Morning Devotions Series
Westminster Seminary California President Joel Kim gives a morning devotion from Psalm 137.Continue
Westminster Seminary California President Joel Kim gives a morning devotion from Psalm 3.Continue
The psalmist sets forth the way of comprehensive, whole-hearted devotion to God’s law. And in light of his own sin and the evil of the world, he expresses a great uneasiness, mixed with an expectant faith in God for help.Continue
Psalm 68 records the march of God across the desert from Sinai to Zion. Probably composed for the installation of the ark of the covenant in the Jerusalem temple, this Psalm lies at the heart of Israel’s story—and ours as well.
C.S. Lewis wrote that the first step to “acquire humility” is “to realize that one is proud. If you think you are not conceited, it means you are very conceited indeed.” Lewis is probably correct that pride shadows us more than we know. Thankfully the Word of God helps us to see how we can re-orient our lives, speech and motives more humbly. Moreover, the eternal Word become flesh helps us to see what humbling oneself looks like; especially when it is motivated by love.Continue
Psalm 2 is an obvious Messianic Psalm and is referenced several times in the New Testament. We will look briefly at the Psalm and then in three interesting places where the New Testament shows its fulfillment.Continue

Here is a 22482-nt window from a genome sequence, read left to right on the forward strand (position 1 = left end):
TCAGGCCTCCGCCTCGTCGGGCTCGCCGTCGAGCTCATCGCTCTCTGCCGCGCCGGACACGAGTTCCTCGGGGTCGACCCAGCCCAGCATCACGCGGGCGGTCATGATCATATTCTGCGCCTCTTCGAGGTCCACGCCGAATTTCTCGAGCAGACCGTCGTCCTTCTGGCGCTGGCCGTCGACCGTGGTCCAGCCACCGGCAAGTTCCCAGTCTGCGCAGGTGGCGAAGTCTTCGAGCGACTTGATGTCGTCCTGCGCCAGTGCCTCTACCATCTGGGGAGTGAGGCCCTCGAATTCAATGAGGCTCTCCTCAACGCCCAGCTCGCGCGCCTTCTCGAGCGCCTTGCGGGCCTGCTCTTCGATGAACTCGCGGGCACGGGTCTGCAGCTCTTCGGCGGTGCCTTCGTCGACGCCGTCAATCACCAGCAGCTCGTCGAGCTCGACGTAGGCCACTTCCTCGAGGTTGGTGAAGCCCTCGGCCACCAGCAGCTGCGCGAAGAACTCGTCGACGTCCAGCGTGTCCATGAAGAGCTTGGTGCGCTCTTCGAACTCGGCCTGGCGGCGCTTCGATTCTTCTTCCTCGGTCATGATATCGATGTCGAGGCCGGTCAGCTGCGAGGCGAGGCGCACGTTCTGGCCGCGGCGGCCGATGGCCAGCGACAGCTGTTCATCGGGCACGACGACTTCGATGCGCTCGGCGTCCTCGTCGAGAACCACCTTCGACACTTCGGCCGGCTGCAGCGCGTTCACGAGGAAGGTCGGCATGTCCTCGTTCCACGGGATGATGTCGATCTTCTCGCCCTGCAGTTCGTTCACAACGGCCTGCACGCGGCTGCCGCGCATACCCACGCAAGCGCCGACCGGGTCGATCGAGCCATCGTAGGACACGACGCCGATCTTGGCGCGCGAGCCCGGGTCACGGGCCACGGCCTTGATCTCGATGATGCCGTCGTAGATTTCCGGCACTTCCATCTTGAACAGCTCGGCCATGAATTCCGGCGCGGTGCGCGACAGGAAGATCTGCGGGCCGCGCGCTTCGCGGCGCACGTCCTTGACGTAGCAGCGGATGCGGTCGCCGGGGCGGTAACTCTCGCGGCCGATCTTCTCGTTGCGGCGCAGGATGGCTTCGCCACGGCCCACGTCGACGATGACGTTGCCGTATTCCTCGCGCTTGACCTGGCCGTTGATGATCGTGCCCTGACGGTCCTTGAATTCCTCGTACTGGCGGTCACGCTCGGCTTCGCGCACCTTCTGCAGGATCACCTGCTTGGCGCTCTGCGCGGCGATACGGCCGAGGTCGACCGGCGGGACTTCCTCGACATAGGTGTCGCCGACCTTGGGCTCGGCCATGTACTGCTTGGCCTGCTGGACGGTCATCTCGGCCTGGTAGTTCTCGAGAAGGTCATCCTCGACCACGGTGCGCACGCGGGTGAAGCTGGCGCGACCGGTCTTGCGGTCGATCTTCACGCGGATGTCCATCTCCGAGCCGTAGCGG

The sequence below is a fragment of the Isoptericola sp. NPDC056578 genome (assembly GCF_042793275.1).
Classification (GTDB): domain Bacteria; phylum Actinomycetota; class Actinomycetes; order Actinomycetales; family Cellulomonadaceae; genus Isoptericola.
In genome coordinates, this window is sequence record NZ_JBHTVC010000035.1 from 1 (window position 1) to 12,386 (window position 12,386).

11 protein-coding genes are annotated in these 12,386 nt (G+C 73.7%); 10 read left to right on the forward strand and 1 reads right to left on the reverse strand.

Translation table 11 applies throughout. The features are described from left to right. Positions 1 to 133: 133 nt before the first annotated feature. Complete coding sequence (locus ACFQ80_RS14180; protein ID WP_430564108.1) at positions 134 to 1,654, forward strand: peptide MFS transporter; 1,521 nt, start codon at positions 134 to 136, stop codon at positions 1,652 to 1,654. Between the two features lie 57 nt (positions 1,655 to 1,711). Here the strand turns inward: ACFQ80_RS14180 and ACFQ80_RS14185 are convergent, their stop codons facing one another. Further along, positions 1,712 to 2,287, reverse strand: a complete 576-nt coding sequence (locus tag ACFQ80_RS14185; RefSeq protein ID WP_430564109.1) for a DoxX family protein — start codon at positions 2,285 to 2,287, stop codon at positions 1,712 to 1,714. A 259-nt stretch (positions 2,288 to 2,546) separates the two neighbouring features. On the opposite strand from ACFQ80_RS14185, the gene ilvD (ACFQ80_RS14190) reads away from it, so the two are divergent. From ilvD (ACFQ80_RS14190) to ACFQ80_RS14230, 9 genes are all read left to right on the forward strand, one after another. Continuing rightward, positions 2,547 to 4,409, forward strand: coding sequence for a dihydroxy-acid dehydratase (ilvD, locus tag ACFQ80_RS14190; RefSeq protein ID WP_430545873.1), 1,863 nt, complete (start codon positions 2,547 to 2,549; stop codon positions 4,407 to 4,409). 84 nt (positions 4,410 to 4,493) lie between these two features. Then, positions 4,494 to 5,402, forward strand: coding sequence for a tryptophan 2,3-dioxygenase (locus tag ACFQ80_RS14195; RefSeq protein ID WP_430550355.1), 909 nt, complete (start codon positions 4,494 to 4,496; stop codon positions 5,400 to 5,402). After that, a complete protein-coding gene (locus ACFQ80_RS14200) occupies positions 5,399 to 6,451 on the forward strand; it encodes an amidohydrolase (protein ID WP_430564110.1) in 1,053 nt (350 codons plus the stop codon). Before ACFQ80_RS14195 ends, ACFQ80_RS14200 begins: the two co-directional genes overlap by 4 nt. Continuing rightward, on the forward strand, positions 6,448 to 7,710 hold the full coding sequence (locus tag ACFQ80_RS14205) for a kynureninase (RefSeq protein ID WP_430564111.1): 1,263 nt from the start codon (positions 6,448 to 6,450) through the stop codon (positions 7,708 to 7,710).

When Paul says "Love does not envy" he is addressing the earnestness of our desire. A strong or intense desire is not necessarily a bad thing. In fact, Scripture tells us to "earnestly desire" higher spiritual gifts among other things (1Cor 12.31). But if we desire or love something in the wrong way and to the wrong degree, then we have entered into the realm of envy. The darkness of envy will not rest until it has snuffed out its rival, even if that rival is the "light of the world."Continue
The Lord cares for us in the midst of the suffering we face in this life as Christians. So let us revel in his love and gratefully love him in return.Continue
This series of chapel talks (based on 1Corinthians 13) is intended to answer the question, “What Is Love?” Few questions could be more important or more practical. Our “greatest” duty is to love God with all of our heart and to love our neighbor as ourselves. So, if we miss this, we have missed the most obvious thing of all. This first lesson looks at the two sides of love—in what it is determined to endure and what it is willing to give.
Love is Passive and Active (1Cor 13.4)Continue